THE World Wildlife Fund (WWF) publishes, at two yearly intervals, its ‘Living Planet Report’.
Now in its 10th edition, the 2014 report entitled ‘Species and spaces, people and places’ is available online. It makes for alarming reading.
This 176-page report is a must for all naturalists for it is a profound study of human impact upon our planet.
World Wildlife International director-general Marco Lambertini bluntly states in his foreword that: “‘The Living Planet Report 2014’ is not for the faint-hearted” and that it “shows a decline in species … a barometer of what we are doing to our own planet, our only home!”
The report writers, based on data kept by the Zoological Society of London, studied 10,380 populations of 3,038 species of amphibians, birds, fish, mammals and reptiles from 1970 to 2010. Over these four decades, the average decline of these vertebrate species was 52 per cent – all in less than two human generations.
Amongst freshwater species the population decline was a staggering 76 per cent, owing to habitat loss, land fragmentation, pollution and invasive species.
In the same period terrestrial species declined by 39 per cent through unsustainable land use and increased poaching, often spurred on by wildlife crime syndicates.
Marine species declined also by 39 per cent, to include large migratory seabirds, many shark species and also sea turtles.
A major contributory factor to marine loss of life was through bycatching (accidentally catching, in certain fish net sizes, species which were of no market value and then casting these dead fish overboard), illegal fishing and overfishing of the same fishing grounds.
Currently we need a 50 per cent bigger Earth to allow the regeneration of the natural resources we consume. We cut down trees faster than native species can regenerate or even replacement species can mature.
We harvest more fish than our seas can naturally restock and pump more carbon into our atmosphere than our forests and oceans can absorb.
Splitting the world into five biogeographical realms of amphibians, birds, fish, mammals and reptiles, the authors of the report noticed the fast changing biodiversity levels in different areas of our planet.
As human beings we forever depend upon the natural world. Marine ecosystems support more than 660 million jobs globally and provide a main source of protein for many countries. Forests provide food, fuel, livelihoods, shelter and water to two billion people.
By 2050, we will have an extra 2.4 billion people in our world, with urban populations increasing from 3.6 billion in 2011 to 6.3 billion. In 1970, there were only two megacities (over 10 million people) – New York and Tokyo; in 2014 there are 28 such cities – 16 in Asia, three each in Europe and Africa, four in Latin America and two in North America, all totalling 12 per cent of the world’s urban population.
The United Nations (UN) predicts that in 2025, there will be 37 megacities with eight new ones in Asia. Also in the pipeline are meta-cities – conurbations of over 20 million people – through the amalgamation of megacities.
This inevitable urban expansion will mean the further loss of ecosystems and destruction of natural wildlife habitats.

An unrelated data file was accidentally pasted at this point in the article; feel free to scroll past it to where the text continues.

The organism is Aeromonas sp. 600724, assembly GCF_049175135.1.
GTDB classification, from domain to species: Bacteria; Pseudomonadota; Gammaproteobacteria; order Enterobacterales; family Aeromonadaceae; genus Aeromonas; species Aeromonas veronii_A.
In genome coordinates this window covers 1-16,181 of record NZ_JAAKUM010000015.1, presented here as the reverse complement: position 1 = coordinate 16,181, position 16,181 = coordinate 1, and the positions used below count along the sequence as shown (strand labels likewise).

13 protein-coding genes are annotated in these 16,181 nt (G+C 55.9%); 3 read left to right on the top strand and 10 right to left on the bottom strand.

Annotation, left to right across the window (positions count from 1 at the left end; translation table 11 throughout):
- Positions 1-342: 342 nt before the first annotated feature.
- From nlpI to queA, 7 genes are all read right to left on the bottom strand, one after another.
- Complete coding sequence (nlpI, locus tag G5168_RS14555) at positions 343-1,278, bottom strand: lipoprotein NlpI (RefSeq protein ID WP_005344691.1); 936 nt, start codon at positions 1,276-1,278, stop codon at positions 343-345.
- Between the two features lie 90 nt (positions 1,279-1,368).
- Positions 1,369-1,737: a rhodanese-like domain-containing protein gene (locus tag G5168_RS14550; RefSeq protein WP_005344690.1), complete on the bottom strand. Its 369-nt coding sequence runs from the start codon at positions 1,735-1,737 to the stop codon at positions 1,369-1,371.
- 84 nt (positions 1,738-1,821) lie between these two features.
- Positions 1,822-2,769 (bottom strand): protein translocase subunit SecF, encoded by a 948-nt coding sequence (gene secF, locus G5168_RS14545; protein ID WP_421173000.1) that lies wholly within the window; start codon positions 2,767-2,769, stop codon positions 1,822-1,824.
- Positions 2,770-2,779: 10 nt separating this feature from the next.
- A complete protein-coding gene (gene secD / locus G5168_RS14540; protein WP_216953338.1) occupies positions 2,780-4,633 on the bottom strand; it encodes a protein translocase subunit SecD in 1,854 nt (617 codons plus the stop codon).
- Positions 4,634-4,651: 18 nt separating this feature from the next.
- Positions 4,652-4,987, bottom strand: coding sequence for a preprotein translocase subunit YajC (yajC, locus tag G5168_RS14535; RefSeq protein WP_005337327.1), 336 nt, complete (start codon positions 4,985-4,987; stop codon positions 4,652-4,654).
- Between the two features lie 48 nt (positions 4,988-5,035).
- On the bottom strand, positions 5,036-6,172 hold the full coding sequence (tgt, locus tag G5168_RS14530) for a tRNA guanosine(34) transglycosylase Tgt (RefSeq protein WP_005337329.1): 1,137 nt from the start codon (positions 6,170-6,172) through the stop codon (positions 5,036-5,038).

Today more than a third of the world’s population – approximately 2.7 billion – live in river basins that experience severe water shortages for at least one month a year.
World population problems are frequently seen as isolated human disasters on our TVs, but the overall picture is frightening, for a billion people are starving or malnourished; 768 million live without a clean supply of water and 1.4 billion are without electricity.
Thanks to a world recession, the human carbon footprint on our planet decreased by 3 per cent for only one year (2008 to 2009), mostly due to a decline in the demand for fossil fuels, yet subsequently it is on the upward trend again as economies revive, incomes are rebalanced and domestic and industrial energy consumption increases.
The concentration of atmospheric CO2 is already causing significant climatic and ecosystem changes. Converting atmospheric nitrogen into fertilisers, whilst boosting crop yields to feed an ever-growing population, sadly adds further pollution to our rivers and their outlets into the sea.
We cannot shirk from our responsibilities and our threats to wildlife. For instance, in Africa there are only 5,000 black rhinos (near extinction level) and only 20,000 white rhinos (threatened species).
From 1980 to 2000, both species declined rapidly due to poaching for the illegal global traffic trade in horns.
The report interestingly mentions that the diversity of human languages in our world is strongly correlated to areas of high plant diversity. Some linguists have predicted that 90 per cent of the world’s languages will expire by the end of this century.
This is a wakeup call to all educationalists worldwide, for local languages and dialects can still be preserved through local teaching and not necessarily in the written word.
However this ‘Living Planet Report’ is not one of doom and gloom for it opens our minds to inherited and current predicaments in our ecosystem, of which we are all a part, and offers pointers and solutions as to how each one of us, in our own way, can help to preserve and nourish our planet for future generations of mankind. For more go to www.worldwildlife.org.